Projected forward trends of NHS activity and demand offer a sobering perspective on the likelihood of sustainability and transformation partnerships achieving their goals, writes Nigel Edwards

The sustainability and transformation partnerships now being put into action across England are premised on reductions in the amount of hospital activity and the number of hospital beds. But our research has shown how mixed the evidence is for initiatives that set out to shift care out of hospital.

And the authors of a recent study of all STPs by London South Bank University found “little reason to believe that these ambitious reductions in demand and pressure on acute services will be achieved in the timescale proposed”.

In order to get an objective sense of just how big the task STPs have set themselves is, my colleagues and I projected forward trends of activity and demand in a new analysis. We used the Hospital Episodes Statistics database, and ONS projections of the aging and growing population.

The results are stark. Several STPs plan reductions of several hundred beds by 2020. For those which focus on activity, planned reductions in admissions can be as high as 30 per cent. Yet the demographics imply that 11 per cent more bed days would be required by 2020 across England – needing a total of 10,678 additional beds, even if they were run at 100 per cent occupancy.

Many STPs emphasise reducing admissions. There is definitely scope to do so, but further analysis we carried out underlines how difficult it will be to free up space and money

In some areas, the gap is very large indeed. Dorset’s STP commits it to a 20 per cent reduction in hospital beds – yet the demographics suggest it would need 10 per cent more. Kent and Medway plan a 10 per cent reduction in beds against a 12 per cent potential increase.

Can the gap be bridged? The NHS has done it before, working with fewer beds now than it had in 2010 even as activity has risen significantly. But this has not been at the pace that would be required. And it has come alongside systemic failures to deliver A&E and elective waiting times targets, the automatic rationing mechanisms of an overstretched system.

Our analysis also underlines the need for caution about how where such reductions might come from. Many STPs emphasise reducing admissions. There is definitely scope to do so, but further analysis we carried out underlines how difficult it will be to free up space and money.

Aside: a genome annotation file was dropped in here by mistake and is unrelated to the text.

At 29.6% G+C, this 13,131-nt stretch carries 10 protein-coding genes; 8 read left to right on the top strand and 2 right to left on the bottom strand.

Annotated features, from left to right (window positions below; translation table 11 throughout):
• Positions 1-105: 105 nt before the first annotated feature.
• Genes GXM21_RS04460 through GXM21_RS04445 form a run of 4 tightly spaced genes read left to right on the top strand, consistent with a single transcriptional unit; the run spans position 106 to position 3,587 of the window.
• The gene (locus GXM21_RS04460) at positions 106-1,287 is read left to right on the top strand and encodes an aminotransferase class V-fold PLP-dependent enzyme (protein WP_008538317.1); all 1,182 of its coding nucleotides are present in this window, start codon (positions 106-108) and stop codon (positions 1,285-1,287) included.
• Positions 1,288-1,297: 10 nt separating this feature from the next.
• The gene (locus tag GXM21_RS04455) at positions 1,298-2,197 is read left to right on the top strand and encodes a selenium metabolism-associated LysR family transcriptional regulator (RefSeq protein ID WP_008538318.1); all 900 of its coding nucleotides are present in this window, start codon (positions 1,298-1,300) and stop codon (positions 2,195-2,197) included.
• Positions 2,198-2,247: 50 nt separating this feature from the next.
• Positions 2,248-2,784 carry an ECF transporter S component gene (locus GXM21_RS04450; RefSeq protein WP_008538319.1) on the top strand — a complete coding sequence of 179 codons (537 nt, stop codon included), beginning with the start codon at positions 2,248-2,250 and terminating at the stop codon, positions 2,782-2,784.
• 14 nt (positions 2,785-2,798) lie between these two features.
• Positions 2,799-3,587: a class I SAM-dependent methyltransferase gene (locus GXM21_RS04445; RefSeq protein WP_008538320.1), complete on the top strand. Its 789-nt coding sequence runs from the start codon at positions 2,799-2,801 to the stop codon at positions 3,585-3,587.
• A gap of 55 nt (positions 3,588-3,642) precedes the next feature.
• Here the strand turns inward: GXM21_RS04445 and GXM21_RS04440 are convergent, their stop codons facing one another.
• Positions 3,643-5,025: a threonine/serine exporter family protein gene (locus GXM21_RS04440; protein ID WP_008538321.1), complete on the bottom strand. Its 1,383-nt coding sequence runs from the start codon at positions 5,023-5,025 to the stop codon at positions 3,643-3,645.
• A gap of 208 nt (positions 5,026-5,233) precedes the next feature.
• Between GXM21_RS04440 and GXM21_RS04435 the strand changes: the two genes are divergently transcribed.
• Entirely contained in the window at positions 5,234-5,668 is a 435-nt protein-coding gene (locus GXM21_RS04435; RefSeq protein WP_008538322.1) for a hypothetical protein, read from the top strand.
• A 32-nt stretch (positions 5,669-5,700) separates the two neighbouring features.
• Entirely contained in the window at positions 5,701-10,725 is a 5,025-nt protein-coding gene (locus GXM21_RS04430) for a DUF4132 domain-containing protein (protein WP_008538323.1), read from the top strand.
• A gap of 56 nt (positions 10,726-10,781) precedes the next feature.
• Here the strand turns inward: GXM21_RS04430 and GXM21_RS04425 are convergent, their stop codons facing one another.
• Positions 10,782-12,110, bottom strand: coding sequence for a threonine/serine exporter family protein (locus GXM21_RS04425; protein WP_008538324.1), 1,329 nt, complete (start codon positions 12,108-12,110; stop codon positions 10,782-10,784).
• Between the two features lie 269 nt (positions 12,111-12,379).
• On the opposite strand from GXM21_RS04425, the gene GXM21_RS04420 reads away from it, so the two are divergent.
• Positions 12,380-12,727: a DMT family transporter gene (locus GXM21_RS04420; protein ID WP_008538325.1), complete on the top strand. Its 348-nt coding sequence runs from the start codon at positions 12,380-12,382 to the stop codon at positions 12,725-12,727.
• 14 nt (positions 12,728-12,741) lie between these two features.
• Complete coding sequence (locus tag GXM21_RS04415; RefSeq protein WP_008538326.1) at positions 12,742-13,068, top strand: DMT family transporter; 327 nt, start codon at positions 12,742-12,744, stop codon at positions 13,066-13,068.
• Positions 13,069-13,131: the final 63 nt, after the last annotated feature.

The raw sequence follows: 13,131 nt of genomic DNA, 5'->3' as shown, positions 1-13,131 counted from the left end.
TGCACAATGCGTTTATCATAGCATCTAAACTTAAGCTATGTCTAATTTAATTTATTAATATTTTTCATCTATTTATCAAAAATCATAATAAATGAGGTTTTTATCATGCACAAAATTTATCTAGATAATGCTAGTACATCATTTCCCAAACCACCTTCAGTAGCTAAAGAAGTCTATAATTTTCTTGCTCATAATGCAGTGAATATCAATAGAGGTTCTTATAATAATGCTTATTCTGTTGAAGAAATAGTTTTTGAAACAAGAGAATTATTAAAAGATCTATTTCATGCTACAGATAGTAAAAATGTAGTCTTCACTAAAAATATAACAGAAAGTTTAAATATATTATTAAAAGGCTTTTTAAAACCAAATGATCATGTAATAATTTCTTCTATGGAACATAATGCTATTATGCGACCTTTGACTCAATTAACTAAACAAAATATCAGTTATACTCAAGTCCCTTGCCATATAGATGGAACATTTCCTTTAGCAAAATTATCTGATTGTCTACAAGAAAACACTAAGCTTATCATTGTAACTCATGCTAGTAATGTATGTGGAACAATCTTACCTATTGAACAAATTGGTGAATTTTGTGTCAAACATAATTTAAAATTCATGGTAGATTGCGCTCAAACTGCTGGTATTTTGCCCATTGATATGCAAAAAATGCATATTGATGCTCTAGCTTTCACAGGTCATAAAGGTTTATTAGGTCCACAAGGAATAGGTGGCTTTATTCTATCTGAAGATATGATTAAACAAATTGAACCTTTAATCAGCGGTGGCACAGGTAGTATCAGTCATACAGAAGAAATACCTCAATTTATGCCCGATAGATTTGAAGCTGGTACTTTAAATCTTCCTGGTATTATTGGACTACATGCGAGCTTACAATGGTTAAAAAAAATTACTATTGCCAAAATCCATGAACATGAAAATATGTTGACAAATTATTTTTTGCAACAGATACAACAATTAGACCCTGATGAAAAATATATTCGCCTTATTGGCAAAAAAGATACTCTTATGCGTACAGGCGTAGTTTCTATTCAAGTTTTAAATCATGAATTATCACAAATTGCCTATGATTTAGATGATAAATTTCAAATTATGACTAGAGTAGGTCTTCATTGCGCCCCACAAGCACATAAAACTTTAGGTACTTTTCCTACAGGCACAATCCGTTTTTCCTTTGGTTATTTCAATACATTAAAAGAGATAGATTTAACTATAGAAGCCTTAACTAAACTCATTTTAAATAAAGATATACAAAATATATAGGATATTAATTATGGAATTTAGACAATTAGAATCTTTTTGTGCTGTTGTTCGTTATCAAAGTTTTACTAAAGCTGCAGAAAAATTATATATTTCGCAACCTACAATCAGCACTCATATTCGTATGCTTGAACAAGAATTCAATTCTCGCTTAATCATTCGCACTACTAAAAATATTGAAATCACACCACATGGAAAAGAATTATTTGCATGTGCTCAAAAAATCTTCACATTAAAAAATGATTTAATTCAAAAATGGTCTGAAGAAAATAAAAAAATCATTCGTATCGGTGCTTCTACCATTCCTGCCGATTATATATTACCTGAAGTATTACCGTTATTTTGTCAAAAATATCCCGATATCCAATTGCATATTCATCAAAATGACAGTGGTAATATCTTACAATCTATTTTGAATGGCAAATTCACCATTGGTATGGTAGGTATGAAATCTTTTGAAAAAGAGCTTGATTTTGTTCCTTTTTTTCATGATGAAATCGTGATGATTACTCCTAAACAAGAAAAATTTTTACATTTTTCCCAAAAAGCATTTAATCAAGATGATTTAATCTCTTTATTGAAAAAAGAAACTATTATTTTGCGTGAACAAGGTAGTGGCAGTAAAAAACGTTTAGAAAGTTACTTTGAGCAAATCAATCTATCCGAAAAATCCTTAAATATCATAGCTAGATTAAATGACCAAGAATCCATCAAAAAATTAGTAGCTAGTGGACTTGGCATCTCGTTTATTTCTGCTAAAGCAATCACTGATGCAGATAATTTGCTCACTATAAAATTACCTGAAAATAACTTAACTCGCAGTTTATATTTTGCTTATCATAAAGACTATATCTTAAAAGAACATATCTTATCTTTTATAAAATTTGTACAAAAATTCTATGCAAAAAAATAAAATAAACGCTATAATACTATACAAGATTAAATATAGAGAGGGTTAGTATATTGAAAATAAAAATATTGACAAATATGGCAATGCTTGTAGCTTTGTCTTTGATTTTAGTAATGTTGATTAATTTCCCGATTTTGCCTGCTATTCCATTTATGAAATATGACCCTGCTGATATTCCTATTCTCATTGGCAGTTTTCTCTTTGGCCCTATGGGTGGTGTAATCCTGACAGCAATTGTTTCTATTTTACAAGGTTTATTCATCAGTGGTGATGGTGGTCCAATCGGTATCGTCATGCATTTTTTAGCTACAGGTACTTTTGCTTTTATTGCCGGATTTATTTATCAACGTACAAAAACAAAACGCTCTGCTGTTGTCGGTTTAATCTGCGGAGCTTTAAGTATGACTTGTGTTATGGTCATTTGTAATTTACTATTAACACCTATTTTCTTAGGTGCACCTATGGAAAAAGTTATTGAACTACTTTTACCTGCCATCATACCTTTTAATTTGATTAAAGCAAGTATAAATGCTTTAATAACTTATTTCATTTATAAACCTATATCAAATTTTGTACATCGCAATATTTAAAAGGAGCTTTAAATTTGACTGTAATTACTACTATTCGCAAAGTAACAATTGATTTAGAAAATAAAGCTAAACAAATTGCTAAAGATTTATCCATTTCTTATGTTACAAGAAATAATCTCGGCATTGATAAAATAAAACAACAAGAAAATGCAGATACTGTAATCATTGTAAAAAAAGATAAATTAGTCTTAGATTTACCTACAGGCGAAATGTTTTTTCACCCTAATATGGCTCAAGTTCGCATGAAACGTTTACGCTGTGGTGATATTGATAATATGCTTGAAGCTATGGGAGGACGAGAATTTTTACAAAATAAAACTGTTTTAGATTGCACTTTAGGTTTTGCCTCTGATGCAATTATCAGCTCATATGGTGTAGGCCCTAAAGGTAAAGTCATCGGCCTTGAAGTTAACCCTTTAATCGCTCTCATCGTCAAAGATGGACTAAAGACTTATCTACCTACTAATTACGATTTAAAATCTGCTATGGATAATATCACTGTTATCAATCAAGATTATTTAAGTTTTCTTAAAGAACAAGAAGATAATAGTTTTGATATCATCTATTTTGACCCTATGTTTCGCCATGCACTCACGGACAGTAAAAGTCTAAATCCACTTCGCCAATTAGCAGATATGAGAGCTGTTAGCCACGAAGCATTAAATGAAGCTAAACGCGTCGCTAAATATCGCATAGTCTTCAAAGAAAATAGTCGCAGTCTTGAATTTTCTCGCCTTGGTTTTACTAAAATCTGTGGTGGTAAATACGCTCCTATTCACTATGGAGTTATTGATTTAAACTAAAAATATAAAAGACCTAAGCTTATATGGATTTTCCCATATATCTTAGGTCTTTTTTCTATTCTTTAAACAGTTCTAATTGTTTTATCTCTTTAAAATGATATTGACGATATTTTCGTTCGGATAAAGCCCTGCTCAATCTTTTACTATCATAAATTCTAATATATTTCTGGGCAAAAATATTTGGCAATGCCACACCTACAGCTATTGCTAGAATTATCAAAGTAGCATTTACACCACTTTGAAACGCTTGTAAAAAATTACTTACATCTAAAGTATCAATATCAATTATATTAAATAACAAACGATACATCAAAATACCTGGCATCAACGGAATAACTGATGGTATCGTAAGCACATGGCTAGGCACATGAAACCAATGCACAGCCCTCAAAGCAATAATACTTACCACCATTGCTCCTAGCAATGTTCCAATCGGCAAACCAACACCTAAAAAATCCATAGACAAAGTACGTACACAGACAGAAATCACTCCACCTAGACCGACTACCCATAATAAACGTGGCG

The data shows that 73 per cent of admitted non-elective medical patients stay for only 1 day or less. These are presumably the patients it is most likely to be possible to care for without admission to hospital. Yet their short stays mean they only use 3 per cent of bed days – so the impact on bed use from diverting them would be very limited. The cost savings may be limited too: many of these patients would require diagnostic tests and investigations whether or not they are formally admitted.

On the other hand, across acute specialties, only 9 per cent of all patients stay more than seven days. However, these patients use over 72 per cent of the total bed days. Forty-one per cent of the total are used by those staying 21 days or more. A significant number of these people could be cared for in other settings that are likely to be better for them, and might be cheaper. This needs to be a priority: but it will not be easy.

Hard yards

There is evidence from the recent Intermediate Care Audit that the services they could go to may not be available. It is not always clear whether STPs are committed to the investment in rehabilitation and home care that would make caring for these often old and frail patients elsewhere feasible.

Even during a period of stretched social and rehabilitative care, though, our data also show that long stays have been falling. This suggests that there are other levers which can and have been pulled. Any opportunity to reduce the bureaucracy and impediments to patient flow associated with assessments and discharge will be worth looking at closely.

The bottom line is that London South Bank University’s study has a point. The reduction in hospital activity on which STPs are premised would require a wide range of often difficult changes all to come off at once. There are hard yards ahead.

Nigel Edwards is chief execuitve of the Nuffield Trust